This Week’s Bag: Sugar-Free Chocolate vs. Regular

April 16, 2012By 1 Comment

I love my family dearly, and they have been with me and my diabetes since day one.  My parents and my sisters were the first ones who had to make all the sacrifices on my behalf during meal and snack times.  I remember the many Halloween’s and Valentine’s days where my mother would serve me a platter of sugar-free confections and give my sisters just a few sweet treats.  While at other times I would find bags of Chips Ahoy hidden in my mother’s underwear drawer and the gig was up.  They all had to tip toe around my eating restrictions and enjoy their Captain Crunch or brownies in the dark of night while I was asleep.  What kind of life was this for them?  Thanks to the Pump God’s as well as rapid acting insulin, there are no more restrictions for people with diabetes (there is eating in moderation though).  However, there still lingers that misunderstanding and that look of disappointment from those close to me as if to say “Regina, should you really be eating that?”  I feel guilty enough sometimes when I want to treat myself, I don’t need everyone pointing that out to me.  When you’ve been doing this as long as I have, I have it down to a science, most long-time diabetics do.   I don’t think most people without diabetes would like it if you shook your head and pierced your lips together every time they picked up a salt shaker.

No, I shouldn’t be eating 2 cookies, or a chocolate bar, or a cupcake… and neither should you, they’re full of fat and empty calories.  However, if I want to eat them, I sure can, I just have to do some math before I treat myself.  Ever since I became an adult and took my diabetes control right out from under my mother’s nose, I have been choosing when and how to eat the things that I love, in moderation of course.  Over time, my mother obviously hasn’t had the need to keep up to par with the ever-changing advancements in diabetes technology and tricks of the trade.  So, when she goes out of her way to search high and low for the tastiest looking sugar-free chocolate bar, I can’t help but feel so guilty that I end up eating it and dealing with the digestive consequences later (i.e. gas… that’s right, I said it, it’s the lovely side effect of eating a boat load of sugar-alcohols all at once).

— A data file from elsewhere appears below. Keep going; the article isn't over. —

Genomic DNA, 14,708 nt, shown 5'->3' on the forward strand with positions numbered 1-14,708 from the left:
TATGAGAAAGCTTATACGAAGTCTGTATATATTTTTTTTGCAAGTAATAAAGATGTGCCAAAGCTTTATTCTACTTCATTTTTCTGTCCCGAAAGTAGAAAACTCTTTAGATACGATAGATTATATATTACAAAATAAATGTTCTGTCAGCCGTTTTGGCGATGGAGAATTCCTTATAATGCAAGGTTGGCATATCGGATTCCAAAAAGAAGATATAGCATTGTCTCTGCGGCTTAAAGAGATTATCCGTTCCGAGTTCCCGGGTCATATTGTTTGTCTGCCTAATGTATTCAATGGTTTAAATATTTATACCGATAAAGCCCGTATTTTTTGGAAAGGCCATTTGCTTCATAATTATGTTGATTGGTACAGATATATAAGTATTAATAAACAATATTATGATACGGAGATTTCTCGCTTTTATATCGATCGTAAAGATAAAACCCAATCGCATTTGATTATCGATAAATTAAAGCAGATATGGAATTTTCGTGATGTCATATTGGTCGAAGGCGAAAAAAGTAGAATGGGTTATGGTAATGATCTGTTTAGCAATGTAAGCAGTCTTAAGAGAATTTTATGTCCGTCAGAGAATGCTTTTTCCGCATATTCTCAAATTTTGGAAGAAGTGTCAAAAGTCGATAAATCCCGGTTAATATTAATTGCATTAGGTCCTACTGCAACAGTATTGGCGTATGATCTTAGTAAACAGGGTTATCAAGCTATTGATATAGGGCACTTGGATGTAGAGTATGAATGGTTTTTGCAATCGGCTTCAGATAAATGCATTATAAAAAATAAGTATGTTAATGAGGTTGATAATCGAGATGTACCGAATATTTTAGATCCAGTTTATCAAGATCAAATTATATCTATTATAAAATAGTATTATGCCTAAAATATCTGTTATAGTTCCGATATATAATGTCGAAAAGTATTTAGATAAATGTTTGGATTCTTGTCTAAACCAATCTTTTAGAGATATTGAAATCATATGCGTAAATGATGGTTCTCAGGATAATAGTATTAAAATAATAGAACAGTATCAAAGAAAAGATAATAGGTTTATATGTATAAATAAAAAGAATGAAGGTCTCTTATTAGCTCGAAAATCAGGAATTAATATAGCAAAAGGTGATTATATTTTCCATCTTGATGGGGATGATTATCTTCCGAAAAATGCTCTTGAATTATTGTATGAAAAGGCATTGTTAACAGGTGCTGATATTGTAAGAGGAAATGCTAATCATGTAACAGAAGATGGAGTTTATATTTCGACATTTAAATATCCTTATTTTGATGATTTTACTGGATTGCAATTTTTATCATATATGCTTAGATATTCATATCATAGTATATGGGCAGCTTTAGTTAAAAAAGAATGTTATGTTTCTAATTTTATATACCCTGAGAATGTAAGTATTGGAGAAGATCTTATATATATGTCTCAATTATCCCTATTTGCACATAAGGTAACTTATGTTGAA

I thought that this week I would share with everyone why a sugar-free candy bar is NOT at all necessarily any better than its counterpart, a regular milk-chocolate bar.

Here is a comparison, with my explanation following…

Nutrition Facts

Sugar-Free Chocolate Bar

Hershey’s Milk Chocolate Bar

Calories 210 210
Fat 16g 13g
Sat. Fat 10g 8g
Carbs

-sugar alcohols

-sugars

34g

26g

0g

26g

0g

24g

The calories are exactly equal in this example.  The fat, in general, is awful in both.  Anytime saturated fat is more than 50% of the total grams of fat, it’s just bad for you, period.  Fat, no matter what the food source, is going to make the sugar and total carbohydrates slow and lazy as they bully your blood sugar up to soaring heights.  Many sugar-free products add extra fat to heighten the flavor profile, since they’ve taken the sweet stuff out.  Total carbohydrates are always the number I focus on, not necessarily the sugars.  It’s the total carbs that are going to affect the blood sugar the most, and that’s how most diabetics calculate their insulin needs.  The sugar-free bar does have much of its carbs from sugar alcohols, which burn off in the digestive tract and are supposed to have no effect on blood sugar levels.  However, I personally have found that I still need to take at least a portion of my normal bolus dose even when eating a sugar-free product, but that’s just me.  While the regular chocolate bar may have more actual sugar, they both still have carbohydrates and those are the little buggers that we diabetics have a constant love-hate relationship with.

Moral of this story, a sugar-free bar still requires some insulin, whether you are on injections or on a pump.  So if I still need to take insulin, and I’ve made peace with the calories and the fat, then I want the rush of real milk chocolate on the roof of my mouth!  I’m not saying you should always go with the regular option, especially when it comes to extremely sweetened products like breakfast syrups, ice cream syrups or jams, as those items which have a lower fat to sugar ratio, are often better for the blood sugars if they are in fact sugar-free.  Do what works for you.  I just wanted to save my poor mom the wild goose chase of getting me sugar-free candy.  I appreciate the effort mom, but so much has changed in 22 years and my husband doesn’t appreciate the side effects 🙂

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  1. Beth says:

    Never would have guessed a sugar free bar and the “real deal” we’re so close in nutritional value/stats. Definitely won’t be going on a goose chase for those for Auntie Regina! And I agree, I’d rather a small amount of the real thing, too! 😉

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